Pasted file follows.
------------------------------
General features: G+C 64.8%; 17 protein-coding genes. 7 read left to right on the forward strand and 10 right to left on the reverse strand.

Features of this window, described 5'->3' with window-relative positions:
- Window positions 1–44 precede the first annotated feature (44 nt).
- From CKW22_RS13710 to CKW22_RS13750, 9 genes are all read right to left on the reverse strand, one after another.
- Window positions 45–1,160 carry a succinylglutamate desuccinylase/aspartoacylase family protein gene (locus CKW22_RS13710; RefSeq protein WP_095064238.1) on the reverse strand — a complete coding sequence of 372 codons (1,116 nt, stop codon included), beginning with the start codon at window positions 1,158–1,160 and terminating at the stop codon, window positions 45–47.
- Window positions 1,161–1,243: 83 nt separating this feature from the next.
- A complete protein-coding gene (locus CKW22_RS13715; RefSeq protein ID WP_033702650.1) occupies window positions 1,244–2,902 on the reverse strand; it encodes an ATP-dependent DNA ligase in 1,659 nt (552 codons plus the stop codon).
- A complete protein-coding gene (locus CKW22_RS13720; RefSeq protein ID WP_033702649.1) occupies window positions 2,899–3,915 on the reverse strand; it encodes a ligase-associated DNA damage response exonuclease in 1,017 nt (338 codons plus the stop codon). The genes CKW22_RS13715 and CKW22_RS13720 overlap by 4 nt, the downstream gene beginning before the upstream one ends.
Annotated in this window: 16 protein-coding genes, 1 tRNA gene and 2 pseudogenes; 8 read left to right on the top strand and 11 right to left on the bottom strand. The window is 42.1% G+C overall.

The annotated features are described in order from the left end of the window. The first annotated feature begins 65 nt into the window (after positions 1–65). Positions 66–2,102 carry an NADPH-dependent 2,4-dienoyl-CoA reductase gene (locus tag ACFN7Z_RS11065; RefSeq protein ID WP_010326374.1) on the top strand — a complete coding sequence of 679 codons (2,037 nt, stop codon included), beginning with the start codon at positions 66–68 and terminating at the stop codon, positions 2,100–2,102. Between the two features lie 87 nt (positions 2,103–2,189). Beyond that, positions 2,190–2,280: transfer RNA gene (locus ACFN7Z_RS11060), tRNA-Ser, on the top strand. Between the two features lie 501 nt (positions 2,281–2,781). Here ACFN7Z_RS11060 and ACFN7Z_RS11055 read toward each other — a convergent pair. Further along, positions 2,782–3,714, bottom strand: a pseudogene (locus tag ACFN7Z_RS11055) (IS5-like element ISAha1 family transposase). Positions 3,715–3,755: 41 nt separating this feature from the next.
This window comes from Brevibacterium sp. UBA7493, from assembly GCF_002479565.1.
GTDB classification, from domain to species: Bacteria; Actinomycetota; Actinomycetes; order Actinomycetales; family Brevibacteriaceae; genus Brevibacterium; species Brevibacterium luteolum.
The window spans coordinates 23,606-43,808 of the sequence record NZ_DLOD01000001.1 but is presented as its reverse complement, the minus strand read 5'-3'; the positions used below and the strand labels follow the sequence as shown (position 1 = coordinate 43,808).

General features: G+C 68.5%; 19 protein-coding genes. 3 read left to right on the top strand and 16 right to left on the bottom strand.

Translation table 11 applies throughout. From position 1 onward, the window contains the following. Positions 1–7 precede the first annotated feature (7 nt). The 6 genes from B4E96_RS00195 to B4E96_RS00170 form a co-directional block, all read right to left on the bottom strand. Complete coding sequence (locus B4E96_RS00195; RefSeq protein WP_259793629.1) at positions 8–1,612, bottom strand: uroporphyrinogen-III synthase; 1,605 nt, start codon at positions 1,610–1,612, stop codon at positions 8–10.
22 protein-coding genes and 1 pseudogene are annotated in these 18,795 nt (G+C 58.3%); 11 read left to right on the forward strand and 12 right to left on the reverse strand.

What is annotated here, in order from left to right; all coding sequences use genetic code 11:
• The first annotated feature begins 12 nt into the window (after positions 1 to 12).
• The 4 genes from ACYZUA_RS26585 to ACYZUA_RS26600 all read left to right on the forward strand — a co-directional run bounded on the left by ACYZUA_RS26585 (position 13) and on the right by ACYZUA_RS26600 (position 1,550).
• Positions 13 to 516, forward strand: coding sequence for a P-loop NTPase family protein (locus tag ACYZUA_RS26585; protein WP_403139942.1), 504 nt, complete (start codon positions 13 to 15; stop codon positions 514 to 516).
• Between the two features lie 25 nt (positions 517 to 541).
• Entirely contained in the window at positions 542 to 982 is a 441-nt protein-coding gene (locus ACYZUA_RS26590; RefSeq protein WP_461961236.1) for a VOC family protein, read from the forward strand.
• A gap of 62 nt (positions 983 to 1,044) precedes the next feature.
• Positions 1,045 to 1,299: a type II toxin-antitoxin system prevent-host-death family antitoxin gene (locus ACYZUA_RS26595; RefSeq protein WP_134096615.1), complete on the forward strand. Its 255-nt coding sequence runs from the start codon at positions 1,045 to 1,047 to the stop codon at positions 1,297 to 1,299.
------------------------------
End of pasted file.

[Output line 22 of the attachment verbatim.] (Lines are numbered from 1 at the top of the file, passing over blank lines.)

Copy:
• Entirely contained in the window at positions 542 to 982 is a 441-nt protein-coding gene (locus ACYZUA_RS26590; RefSeq protein WP_461961236.1) for a VOC family protein, read from the forward strand.